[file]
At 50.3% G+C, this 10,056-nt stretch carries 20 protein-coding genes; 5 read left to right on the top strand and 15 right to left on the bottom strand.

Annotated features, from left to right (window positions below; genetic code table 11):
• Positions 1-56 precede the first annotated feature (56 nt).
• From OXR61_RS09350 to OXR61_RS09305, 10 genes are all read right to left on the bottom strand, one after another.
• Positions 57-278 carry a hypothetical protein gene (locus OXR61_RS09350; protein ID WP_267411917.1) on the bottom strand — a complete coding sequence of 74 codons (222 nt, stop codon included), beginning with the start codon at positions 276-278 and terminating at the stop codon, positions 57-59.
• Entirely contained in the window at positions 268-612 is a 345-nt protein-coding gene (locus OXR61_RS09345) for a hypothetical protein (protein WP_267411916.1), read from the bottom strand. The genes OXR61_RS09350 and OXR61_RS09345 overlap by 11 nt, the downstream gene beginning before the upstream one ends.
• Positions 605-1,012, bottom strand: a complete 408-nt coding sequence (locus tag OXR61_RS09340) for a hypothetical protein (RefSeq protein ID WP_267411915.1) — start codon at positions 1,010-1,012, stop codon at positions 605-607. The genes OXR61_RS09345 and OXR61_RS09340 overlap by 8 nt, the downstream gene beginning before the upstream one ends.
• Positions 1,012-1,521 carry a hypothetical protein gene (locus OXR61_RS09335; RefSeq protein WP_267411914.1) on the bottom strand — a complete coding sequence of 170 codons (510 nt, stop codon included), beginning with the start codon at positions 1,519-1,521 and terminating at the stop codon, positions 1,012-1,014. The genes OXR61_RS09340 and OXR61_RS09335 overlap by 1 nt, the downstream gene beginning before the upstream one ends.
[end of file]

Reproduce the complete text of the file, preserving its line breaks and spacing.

At 50.3% G+C, this 10,056-nt stretch carries 20 protein-coding genes; 5 read left to right on the top strand and 15 right to left on the bottom strand.

Annotated features, from left to right (window positions below; genetic code table 11):
• Positions 1-56 precede the first annotated feature (56 nt).
• From OXR61_RS09350 to OXR61_RS09305, 10 genes are all read right to left on the bottom strand, one after another.
• Positions 57-278 carry a hypothetical protein gene (locus OXR61_RS09350; protein ID WP_267411917.1) on the bottom strand — a complete coding sequence of 74 codons (222 nt, stop codon included), beginning with the start codon at positions 276-278 and terminating at the stop codon, positions 57-59.
• Entirely contained in the window at positions 268-612 is a 345-nt protein-coding gene (locus OXR61_RS09345) for a hypothetical protein (protein WP_267411916.1), read from the bottom strand. The genes OXR61_RS09350 and OXR61_RS09345 overlap by 11 nt, the downstream gene beginning before the upstream one ends.
• Positions 605-1,012, bottom strand: a complete 408-nt coding sequence (locus tag OXR61_RS09340) for a hypothetical protein (RefSeq protein ID WP_267411915.1) — start codon at positions 1,010-1,012, stop codon at positions 605-607. The genes OXR61_RS09345 and OXR61_RS09340 overlap by 8 nt, the downstream gene beginning before the upstream one ends.
• Positions 1,012-1,521 carry a hypothetical protein gene (locus OXR61_RS09335; RefSeq protein WP_267411914.1) on the bottom strand — a complete coding sequence of 170 codons (510 nt, stop codon included), beginning with the start codon at positions 1,519-1,521 and terminating at the stop codon, positions 1,012-1,014. The genes OXR61_RS09340 and OXR61_RS09335 overlap by 1 nt, the downstream gene beginning before the upstream one ends.